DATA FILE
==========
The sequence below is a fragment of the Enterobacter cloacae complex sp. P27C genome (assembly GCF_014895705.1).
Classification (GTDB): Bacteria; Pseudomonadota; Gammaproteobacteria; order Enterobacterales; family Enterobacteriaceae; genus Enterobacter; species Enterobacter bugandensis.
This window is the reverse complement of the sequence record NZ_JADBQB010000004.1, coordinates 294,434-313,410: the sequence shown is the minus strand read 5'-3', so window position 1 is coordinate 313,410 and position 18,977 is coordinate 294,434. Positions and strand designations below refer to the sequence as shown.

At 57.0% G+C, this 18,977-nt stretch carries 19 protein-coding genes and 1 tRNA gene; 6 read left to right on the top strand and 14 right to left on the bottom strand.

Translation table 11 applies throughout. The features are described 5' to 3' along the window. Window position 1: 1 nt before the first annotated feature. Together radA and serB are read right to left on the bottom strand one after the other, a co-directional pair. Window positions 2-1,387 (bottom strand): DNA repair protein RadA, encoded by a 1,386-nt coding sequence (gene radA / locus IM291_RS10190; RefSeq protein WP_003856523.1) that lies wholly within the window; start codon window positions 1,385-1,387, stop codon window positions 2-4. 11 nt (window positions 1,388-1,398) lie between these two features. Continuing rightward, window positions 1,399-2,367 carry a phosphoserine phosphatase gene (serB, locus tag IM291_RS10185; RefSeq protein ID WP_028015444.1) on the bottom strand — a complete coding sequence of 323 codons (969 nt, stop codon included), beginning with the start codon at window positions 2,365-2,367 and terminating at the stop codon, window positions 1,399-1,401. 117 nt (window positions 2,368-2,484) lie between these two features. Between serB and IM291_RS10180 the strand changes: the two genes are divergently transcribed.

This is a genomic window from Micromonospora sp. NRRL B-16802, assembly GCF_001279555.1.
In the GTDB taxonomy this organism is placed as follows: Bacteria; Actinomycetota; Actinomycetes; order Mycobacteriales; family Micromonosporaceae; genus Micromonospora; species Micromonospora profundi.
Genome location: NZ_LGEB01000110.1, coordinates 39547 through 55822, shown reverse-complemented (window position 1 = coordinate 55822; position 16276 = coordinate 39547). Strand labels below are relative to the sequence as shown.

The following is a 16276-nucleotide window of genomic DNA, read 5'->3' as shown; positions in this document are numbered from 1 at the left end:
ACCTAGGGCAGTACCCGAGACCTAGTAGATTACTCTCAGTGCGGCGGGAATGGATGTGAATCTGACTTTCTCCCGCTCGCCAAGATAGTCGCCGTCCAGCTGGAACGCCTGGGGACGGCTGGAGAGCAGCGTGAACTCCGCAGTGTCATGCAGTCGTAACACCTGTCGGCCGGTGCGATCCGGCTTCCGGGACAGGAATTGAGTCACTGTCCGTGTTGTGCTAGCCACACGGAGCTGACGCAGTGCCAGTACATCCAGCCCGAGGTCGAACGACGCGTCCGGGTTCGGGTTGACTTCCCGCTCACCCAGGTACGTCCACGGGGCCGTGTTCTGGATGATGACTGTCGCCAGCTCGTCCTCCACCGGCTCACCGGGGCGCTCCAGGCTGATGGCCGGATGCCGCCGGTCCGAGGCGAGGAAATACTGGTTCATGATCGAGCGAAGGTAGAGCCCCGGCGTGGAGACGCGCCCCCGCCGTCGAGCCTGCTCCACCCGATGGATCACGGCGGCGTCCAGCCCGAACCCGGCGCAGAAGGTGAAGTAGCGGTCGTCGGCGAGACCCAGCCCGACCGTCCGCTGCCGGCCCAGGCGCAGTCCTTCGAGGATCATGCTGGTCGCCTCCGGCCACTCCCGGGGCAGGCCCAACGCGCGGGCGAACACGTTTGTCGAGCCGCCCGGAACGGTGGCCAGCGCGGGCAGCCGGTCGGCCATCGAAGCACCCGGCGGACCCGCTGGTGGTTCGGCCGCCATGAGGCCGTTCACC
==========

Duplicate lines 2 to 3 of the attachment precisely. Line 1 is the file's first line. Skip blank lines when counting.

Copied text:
Classification (GTDB): Bacteria; Pseudomonadota; Gammaproteobacteria; order Enterobacterales; family Enterobacteriaceae; genus Enterobacter; species Enterobacter bugandensis.
This window is the reverse complement of the sequence record NZ_JADBQB010000004.1, coordinates 294,434-313,410: the sequence shown is the minus strand read 5'-3', so window position 1 is coordinate 313,410 and position 18,977 is coordinate 294,434. Positions and strand designations below refer to the sequence as shown.